— blending the mix

Archive
July, 2007 Monthly archive

 

MarketingVox reports some interesting details about facebook’s recent growth.

Maybe the money isn’t in the kids after all…

      • More than half of Facebook users are not currently enrolled in a university or college.
      • The fastest-growing demographic is the 25+ age group.
      • Facebook is the sixth-most trafficked site in the United States.
      • Users spend an average of 20 minutes on the site daily.
      • The site is the No. 1 photo-sharing application on the web.
      • Photo application draws more than twice as much traffic as the next three sites combined.
      • Canada, with more than 3 million active users, has the most users outside of the US.
      • The UK has the third-largest user-base, with more than 2 million active users.
      • Over 1,800 applications have been built on the Facebook Platform.
      • More than 75 percent of Facebook users have used at least one Facebook application.

A natural shift in demographics from a wider user base or a sign of things to come for social networks?

One question – I wonder if the Twitter demographics work the other way around? Older founder members, getting younger…but aren’t the kids using IM?

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Mobile Web

 

Dave Winer, in his first-month report on his experience with the iPhone makes an extremely good obvservation about not just the iPhone, but mobile web browsers in general.

“there’s the limit of how much detail our eyes can see and how big our hands are”

And he is absolutely right. PDA’s have been around for long enough and developed by enough big companies for the product to have evolved into the perfect web browsing device – yet screen sizes remain largely the same as those of 10 years ago.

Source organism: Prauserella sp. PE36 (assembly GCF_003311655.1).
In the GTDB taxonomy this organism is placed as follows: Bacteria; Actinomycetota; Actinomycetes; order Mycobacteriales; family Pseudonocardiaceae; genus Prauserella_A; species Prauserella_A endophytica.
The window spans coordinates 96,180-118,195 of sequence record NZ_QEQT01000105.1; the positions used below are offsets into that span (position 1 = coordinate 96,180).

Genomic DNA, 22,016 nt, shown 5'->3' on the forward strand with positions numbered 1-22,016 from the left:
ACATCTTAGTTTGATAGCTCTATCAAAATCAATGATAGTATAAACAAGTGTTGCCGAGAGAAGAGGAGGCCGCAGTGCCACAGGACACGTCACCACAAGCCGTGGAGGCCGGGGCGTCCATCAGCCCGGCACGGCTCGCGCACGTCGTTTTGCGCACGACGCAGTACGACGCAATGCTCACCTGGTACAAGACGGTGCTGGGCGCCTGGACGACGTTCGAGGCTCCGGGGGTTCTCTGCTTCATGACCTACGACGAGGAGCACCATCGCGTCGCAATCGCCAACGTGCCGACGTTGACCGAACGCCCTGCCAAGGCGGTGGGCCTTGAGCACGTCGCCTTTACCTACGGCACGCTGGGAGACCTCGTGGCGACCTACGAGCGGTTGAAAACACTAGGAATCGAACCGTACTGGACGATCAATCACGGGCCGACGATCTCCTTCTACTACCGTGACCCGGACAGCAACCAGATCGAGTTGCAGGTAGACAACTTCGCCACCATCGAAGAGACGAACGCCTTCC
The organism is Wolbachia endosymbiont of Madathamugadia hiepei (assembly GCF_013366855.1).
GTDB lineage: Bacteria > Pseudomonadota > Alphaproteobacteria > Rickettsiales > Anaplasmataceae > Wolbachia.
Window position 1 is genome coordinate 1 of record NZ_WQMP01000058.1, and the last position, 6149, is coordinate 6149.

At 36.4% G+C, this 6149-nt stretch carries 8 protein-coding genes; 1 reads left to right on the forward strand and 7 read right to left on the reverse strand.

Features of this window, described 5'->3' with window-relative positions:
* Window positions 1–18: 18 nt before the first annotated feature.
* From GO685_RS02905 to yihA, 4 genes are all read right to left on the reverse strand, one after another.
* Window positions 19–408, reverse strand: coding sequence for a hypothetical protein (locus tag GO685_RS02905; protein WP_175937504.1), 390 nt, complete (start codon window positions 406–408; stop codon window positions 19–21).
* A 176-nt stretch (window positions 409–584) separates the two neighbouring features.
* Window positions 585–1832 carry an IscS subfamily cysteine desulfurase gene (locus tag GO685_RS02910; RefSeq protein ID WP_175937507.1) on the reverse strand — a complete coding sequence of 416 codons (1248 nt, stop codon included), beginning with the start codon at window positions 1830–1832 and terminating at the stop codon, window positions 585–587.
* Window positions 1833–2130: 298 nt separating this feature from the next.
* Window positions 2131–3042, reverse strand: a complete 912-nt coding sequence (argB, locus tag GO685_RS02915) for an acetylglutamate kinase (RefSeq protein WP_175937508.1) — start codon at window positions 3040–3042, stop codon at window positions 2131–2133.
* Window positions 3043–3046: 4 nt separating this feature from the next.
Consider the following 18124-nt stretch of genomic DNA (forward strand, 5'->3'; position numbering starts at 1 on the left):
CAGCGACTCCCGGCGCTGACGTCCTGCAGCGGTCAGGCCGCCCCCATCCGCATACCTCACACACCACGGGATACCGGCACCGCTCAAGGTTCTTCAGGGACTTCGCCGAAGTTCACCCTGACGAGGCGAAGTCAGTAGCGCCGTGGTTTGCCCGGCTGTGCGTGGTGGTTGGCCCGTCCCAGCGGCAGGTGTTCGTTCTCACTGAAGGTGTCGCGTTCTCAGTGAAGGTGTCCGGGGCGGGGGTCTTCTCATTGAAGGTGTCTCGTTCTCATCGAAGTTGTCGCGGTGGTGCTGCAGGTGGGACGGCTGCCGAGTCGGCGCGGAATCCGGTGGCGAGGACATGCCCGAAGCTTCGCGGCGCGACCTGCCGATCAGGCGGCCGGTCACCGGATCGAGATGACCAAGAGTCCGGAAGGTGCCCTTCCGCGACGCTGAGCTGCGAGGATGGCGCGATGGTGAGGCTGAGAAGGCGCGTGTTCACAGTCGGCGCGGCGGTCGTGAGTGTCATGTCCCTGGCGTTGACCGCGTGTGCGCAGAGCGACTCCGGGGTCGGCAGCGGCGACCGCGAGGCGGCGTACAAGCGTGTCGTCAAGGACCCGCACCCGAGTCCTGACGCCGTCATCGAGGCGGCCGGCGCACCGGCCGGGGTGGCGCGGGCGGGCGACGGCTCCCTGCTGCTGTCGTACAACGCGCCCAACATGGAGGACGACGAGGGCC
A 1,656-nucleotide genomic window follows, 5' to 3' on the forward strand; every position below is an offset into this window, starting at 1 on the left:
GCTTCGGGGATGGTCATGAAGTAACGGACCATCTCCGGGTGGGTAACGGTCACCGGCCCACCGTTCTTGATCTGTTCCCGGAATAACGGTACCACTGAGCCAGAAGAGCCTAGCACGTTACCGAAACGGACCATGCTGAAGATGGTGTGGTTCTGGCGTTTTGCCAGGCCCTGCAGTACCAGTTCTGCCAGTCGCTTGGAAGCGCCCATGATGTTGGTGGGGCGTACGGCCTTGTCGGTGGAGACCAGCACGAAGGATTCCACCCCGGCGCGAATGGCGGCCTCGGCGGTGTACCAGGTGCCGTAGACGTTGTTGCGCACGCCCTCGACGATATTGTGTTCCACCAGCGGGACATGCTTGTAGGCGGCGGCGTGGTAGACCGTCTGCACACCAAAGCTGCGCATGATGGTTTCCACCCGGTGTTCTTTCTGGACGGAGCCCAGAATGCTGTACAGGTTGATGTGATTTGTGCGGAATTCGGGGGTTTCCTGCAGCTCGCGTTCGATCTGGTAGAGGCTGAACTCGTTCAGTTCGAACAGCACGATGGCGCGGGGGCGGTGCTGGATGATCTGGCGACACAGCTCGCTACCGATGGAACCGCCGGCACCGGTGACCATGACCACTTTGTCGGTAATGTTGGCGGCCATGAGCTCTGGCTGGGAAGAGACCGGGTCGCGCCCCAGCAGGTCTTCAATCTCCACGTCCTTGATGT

If screens on mobile devices really could be bigger and more importantly manageable, it is not unreasonable to believe that they would be by now – making a “one internet for all devices” situation highly likely.

OK, we all remember the infamous Microsoft Origami (UMPC) launch, but what has happened since? Barely smaller than a small laptop, are UMPC’s really the future of the mobile web?

I agree with Dave:

“It also seems we’re going to have a long-term discussion over whether it makes sense to have a “mobile web” or take the iPhone trade-off, more effort to use its web (lots of scrolling and pinching), but making the whole web accessible, mobile sites or non-mobile sites. I think what Apple has attempted is noble, but it’s not going to work.”

With the real promoters of mobile web (not surprisingly) being the mobile operators and therefore dictating the size of a) the device size b) the screen size and c) the mobile browser – a split mobile/static web can be the only direction for the foreseeable future.

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E-consultancy reports on a Quantcast report which shows that some facebook widget-developers are seeing three-fold increases in traffic to their websites.

THREE TIMES THE TRAFFIC

  • In the this period Slide has seen its global reach triple, while daily global unique visitors have grown from 753,000 to more than 2.3m, an increase of 207%.
  • HotorNot has doubled its global reach, boosting daily traffic by 152%, from 289,000 to more than 722,000.
  • RockYou has also tripled its reach, and daily visitor numbers have risen by 339%, from 286,000 to more than 1.3m.
  • The FT reports that Bay Partners is looking to make up to 50 investments of between $25,000 to $250,000 (£12,000 to £120,000) to help developers build Facebook applications.
  • The online payments service Paypal is asking for developers to create a Facebook application that uses PayPal, with a $10,000 prize for the winner.

HotorNot, Slide and RockYou are all enjoying the facebook effect (March ’07 saw 18 million users. July 07 saw numbers increase to 35 million!).

Just because you may not be a developer, don’t think you can’t compete. Coming up with the idea is what makes this work. People who get “it” are essential.

Maybe you are an online clothing retailer. Think outside the box. Think like your customers, what do they enjoy? What do they like talking about? Who do they speak to? What is on their profiles? What other applications do they use? What are their aspirations? Think how you can meet all or most of these needs and help them communicate your product or service in ways they already communicate and you’re halfway there.